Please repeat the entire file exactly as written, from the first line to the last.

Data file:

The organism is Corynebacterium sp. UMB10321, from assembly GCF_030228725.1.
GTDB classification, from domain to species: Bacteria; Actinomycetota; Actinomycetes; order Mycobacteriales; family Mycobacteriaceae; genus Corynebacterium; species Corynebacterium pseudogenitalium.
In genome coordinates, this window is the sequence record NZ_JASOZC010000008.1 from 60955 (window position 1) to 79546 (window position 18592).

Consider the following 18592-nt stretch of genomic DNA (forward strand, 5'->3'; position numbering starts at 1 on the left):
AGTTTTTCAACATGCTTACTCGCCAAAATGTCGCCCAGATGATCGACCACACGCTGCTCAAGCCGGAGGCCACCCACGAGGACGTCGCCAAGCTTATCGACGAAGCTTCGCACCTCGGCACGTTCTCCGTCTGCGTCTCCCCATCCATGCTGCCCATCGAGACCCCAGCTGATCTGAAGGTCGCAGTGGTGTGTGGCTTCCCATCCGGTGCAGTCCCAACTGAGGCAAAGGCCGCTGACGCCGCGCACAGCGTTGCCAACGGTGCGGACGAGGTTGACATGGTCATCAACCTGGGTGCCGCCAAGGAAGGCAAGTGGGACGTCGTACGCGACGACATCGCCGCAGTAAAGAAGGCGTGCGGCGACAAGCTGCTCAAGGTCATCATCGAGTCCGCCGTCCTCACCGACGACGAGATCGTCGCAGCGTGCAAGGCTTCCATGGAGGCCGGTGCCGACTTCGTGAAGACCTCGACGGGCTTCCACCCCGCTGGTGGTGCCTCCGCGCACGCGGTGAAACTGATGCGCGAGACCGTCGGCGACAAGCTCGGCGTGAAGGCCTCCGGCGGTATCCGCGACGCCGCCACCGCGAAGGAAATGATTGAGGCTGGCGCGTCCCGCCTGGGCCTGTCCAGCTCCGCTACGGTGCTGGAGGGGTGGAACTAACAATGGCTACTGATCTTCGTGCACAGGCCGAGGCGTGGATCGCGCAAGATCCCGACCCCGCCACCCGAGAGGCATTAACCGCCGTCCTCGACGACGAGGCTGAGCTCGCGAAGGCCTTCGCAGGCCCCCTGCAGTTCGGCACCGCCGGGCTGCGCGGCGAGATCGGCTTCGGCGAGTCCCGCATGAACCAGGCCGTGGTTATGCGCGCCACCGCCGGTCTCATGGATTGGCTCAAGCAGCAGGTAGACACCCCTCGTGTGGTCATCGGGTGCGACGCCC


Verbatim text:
The organism is Corynebacterium sp. UMB10321, from assembly GCF_030228725.1.
GTDB classification, from domain to species: Bacteria; Actinomycetota; Actinomycetes; order Mycobacteriales; family Mycobacteriaceae; genus Corynebacterium; species Corynebacterium pseudogenitalium.
In genome coordinates, this window is the sequence record NZ_JASOZC010000008.1 from 60955 (window position 1) to 79546 (window position 18592).

Consider the following 18592-nt stretch of genomic DNA (forward strand, 5'->3'; position numbering starts at 1 on the left):
AGTTTTTCAACATGCTTACTCGCCAAAATGTCGCCCAGATGATCGACCACACGCTGCTCAAGCCGGAGGCCACCCACGAGGACGTCGCCAAGCTTATCGACGAAGCTTCGCACCTCGGCACGTTCTCCGTCTGCGTCTCCCCATCCATGCTGCCCATCGAGACCCCAGCTGATCTGAAGGTCGCAGTGGTGTGTGGCTTCCCATCCGGTGCAGTCCCAACTGAGGCAAAGGCCGCTGACGCCGCGCACAGCGTTGCCAACGGTGCGGACGAGGTTGACATGGTCATCAACCTGGGTGCCGCCAAGGAAGGCAAGTGGGACGTCGTACGCGACGACATCGCCGCAGTAAAGAAGGCGTGCGGCGACAAGCTGCTCAAGGTCATCATCGAGTCCGCCGTCCTCACCGACGACGAGATCGTCGCAGCGTGCAAGGCTTCCATGGAGGCCGGTGCCGACTTCGTGAAGACCTCGACGGGCTTCCACCCCGCTGGTGGTGCCTCCGCGCACGCGGTGAAACTGATGCGCGAGACCGTCGGCGACAAGCTCGGCGTGAAGGCCTCCGGCGGTATCCGCGACGCCGCCACCGCGAAGGAAATGATTGAGGCTGGCGCGTCCCGCCTGGGCCTGTCCAGCTCCGCTACGGTGCTGGAGGGGTGGAACTAACAATGGCTACTGATCTTCGTGCACAGGCCGAGGCGTGGATCGCGCAAGATCCCGACCCCGCCACCCGAGAGGCATTAACCGCCGTCCTCGACGACGAGGCTGAGCTCGCGAAGGCCTTCGCAGGCCCCCTGCAGTTCGGCACCGCCGGGCTGCGCGGCGAGATCGGCTTCGGCGAGTCCCGCATGAACCAGGCCGTGGTTATGCGCGCCACCGCCGGTCTCATGGATTGGCTCAAGCAGCAGGTAGACACCCCTCGTGTGGTCATCGGGTGCGACGCCC